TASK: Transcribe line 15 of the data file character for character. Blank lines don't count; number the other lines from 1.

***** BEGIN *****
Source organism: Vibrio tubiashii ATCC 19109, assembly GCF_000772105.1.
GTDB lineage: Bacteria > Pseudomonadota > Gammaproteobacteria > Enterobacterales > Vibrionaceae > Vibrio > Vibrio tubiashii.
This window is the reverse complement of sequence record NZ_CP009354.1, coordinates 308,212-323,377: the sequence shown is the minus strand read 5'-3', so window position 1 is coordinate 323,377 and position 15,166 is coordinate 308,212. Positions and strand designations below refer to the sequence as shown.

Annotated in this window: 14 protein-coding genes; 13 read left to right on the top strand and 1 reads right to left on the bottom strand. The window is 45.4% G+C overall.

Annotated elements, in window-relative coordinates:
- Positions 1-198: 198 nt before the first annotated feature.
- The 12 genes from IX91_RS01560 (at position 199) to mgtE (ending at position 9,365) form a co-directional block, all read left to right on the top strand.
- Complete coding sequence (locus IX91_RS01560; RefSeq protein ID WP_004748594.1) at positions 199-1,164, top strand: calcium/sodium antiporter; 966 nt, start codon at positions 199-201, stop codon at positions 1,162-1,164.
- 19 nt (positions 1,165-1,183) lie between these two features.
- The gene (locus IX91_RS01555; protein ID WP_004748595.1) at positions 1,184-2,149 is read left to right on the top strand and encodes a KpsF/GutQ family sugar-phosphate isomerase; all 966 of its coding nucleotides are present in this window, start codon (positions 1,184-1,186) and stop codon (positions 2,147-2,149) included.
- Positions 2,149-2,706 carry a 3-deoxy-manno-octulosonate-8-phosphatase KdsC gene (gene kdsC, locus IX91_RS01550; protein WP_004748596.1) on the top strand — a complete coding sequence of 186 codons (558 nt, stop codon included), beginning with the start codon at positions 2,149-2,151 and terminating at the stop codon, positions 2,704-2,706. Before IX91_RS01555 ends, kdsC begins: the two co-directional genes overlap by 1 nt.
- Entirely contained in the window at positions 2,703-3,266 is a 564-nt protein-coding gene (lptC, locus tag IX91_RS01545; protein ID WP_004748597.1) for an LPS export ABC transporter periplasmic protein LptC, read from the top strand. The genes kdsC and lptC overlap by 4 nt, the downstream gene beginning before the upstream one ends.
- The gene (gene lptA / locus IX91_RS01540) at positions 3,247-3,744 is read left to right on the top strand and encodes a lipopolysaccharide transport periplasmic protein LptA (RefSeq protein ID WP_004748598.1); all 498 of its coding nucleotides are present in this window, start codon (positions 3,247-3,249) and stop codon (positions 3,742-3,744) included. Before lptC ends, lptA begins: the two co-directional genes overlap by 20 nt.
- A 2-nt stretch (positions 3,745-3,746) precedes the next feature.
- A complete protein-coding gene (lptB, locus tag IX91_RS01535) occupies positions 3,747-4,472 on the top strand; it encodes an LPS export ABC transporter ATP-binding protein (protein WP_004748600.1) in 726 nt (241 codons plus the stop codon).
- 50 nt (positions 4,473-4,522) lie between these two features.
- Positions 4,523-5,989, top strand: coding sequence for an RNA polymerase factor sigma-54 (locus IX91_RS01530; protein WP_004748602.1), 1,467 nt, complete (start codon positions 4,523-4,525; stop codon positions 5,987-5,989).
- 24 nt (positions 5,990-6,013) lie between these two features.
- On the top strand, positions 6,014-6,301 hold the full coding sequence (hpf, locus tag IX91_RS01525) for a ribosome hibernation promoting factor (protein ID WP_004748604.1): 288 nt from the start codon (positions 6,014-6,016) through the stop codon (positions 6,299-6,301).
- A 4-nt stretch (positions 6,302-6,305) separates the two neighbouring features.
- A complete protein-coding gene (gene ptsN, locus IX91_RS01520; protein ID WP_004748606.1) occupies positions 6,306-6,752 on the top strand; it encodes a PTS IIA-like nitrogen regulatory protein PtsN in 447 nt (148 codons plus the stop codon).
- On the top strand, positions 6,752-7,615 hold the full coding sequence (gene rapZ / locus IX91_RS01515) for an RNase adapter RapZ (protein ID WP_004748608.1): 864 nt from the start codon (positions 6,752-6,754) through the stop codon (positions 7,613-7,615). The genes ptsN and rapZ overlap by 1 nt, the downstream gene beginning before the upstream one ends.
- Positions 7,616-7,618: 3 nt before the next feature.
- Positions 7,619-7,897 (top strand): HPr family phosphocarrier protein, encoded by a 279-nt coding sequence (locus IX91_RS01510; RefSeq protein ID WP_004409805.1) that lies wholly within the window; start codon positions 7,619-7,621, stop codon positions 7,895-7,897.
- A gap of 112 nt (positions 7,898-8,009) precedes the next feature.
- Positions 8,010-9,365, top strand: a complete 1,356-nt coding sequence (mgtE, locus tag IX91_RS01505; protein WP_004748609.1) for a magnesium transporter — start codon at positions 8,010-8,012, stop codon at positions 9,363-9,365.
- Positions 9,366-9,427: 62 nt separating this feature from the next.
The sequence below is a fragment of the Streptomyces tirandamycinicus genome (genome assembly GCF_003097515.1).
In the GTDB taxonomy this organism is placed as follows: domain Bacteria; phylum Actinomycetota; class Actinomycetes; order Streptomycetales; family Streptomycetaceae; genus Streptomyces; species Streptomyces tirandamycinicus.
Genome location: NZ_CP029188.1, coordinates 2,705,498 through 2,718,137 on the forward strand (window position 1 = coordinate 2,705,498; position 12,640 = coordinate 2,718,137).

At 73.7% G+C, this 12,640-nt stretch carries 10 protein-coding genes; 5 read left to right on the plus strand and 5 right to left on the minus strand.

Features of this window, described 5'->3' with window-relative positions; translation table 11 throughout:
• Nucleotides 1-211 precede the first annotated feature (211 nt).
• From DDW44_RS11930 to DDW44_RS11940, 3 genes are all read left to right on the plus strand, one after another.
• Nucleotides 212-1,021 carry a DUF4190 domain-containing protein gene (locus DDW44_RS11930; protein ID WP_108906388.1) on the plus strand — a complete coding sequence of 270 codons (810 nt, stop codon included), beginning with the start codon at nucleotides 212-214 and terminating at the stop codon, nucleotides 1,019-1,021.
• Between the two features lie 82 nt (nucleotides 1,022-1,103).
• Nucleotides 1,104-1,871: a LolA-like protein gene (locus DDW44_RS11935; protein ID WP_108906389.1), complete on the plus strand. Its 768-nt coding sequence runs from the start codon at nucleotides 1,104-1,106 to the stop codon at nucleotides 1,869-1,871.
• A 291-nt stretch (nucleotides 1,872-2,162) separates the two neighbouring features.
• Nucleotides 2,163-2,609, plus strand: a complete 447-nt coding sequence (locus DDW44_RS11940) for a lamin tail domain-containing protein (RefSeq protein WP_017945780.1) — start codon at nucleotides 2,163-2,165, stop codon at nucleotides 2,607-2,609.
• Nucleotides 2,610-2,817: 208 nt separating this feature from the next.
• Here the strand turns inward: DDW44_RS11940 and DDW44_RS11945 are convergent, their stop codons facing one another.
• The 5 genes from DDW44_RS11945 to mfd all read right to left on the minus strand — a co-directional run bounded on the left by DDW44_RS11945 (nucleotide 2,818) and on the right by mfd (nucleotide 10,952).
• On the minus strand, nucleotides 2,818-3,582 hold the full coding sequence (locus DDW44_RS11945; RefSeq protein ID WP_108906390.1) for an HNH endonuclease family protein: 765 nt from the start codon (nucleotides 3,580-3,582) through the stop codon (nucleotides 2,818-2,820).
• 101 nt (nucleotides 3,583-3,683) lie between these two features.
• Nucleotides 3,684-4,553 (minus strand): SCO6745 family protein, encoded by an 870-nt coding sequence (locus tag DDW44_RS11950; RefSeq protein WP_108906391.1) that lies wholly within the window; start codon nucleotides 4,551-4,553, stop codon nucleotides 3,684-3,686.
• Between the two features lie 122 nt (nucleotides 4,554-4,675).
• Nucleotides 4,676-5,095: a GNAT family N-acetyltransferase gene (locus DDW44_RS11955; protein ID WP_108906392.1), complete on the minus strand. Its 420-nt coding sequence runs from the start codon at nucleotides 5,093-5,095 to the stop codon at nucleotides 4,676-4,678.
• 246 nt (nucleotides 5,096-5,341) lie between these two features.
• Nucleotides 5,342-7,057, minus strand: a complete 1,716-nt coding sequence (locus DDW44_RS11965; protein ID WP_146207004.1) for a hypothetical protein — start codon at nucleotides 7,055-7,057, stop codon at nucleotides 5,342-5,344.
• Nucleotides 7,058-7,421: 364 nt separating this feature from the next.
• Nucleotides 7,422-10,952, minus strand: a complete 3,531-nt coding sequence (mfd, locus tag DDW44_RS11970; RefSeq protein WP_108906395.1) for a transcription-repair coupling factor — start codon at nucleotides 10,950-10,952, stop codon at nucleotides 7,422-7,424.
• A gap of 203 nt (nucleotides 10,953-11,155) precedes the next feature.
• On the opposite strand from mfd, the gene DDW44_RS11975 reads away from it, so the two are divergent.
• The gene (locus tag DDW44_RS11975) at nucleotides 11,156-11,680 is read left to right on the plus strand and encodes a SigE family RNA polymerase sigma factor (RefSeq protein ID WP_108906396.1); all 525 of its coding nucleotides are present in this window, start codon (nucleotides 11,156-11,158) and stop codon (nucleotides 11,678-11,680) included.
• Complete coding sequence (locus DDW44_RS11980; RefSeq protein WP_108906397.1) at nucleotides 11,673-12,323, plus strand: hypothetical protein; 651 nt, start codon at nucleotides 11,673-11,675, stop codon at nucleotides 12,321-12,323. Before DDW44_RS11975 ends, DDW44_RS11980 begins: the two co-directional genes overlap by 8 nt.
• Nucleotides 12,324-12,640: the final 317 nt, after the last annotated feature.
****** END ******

- A complete protein-coding gene (lptB, locus tag IX91_RS01535) occupies positions 3,747-4,472 on the top strand; it encodes an LPS export ABC transporter ATP-binding protein (protein WP_004748600.1) in 726 nt (241 codons plus the stop codon).